Mathematics for applied sciences

Have you taken numerical analysis or differential equations? I'm working on a microwave emitter project over the summer and my project mentor said those were the two most important classes to help get you into physics and applied research jobs
Sorry this reply got long pretty quickly but I think I might be able to help point you in a few different, albeit interrelated directions.

Differential equations are absolutely essential in physics. So if you haven’t had a true differential equations course, I’d recommend starting there. It does have a considerable overlap with linear algebra, so having that background should work in your favor.

For the physical applications of differential equations aside from looking at them through a purely mathematical lens, I would focus on the “simple harmonic oscillator” and it’s various forms. It shows up repeatedly in nature at all scales—from planetary to atomic motion. It’s also foundational to chaotic systems which are a whole lot of fun.

Quantum mechanics is quite literally written in the language of linear algebra, so perhaps you would find it interesting. It may seem daunting at first, but look up “Dirac Bra-ket notation” or “first quantization” to learn about the conventions that physicists use. You might even find that you already understand much of it once you know what the symbols actually represent.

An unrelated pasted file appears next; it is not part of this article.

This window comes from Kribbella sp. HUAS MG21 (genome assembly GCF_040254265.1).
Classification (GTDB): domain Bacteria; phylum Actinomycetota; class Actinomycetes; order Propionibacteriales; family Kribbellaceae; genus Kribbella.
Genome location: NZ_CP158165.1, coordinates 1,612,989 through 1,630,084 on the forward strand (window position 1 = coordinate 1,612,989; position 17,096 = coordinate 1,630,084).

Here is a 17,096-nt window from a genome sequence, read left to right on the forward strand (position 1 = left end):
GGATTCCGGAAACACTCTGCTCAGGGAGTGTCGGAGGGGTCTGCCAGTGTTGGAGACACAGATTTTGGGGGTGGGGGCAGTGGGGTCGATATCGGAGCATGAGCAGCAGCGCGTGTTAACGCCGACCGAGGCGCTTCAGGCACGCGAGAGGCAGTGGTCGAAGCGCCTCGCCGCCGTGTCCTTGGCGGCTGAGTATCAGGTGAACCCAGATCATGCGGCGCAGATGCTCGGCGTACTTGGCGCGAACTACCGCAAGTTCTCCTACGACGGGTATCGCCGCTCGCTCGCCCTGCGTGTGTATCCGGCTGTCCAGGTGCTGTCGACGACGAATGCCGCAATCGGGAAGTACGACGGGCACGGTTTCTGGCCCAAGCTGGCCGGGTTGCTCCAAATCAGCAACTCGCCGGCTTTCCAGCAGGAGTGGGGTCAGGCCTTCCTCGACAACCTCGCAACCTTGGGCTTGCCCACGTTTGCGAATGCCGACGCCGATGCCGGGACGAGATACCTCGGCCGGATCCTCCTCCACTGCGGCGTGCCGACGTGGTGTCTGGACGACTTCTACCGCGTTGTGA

I would say that Lie algebra is most abundantly found in particle physics. But particle physics uses “second quantization formalism” which is like a further generalization of the Dirac notation I mentioned. Basically, in linear algebra terms: first quantization involves using linear operators for physical *quantities* like position, momentum, and energy in *Hilbert Space*, while second quantization uses linear operators associated with physical *fields* like the gravitational and electromagnetic in *Fock Space*.

Having an electrical background, have you worked with a lot of complex numbers? Do you have any experience with signal processing or Fourier analysis? If yes, those things are definitely helpful in physics. If not, I would maybe even start there to get some background on those topics in the electrical language you are already familiar with.

I do theoretical research in quantum condensed matter physics, so I work with a lot more “pure maths” than an experimentalist would, at least generally speaking. I’m currently researching quantum topology and differential geometry, so maybe check those out too if you’re interested. I absolutely love math and physics, so if you have more specific questions feel free to DM me and I’d be happy to answer your questions. Hope this helps!
I think there are math for physics textbook which cover all necessary math at introductory level this needed for the many of physics subfield (differential equation, numerical analysis, caluculs of variation, fourier transform, etc,... ) . The books are often of breadth not depth, but very helpful and is often a required course for physics undergrad
Dare I suggest that someone was LIE-ing to you?

>!No because “Lie” is pronounced “Lee”. There’s your first lesson!<

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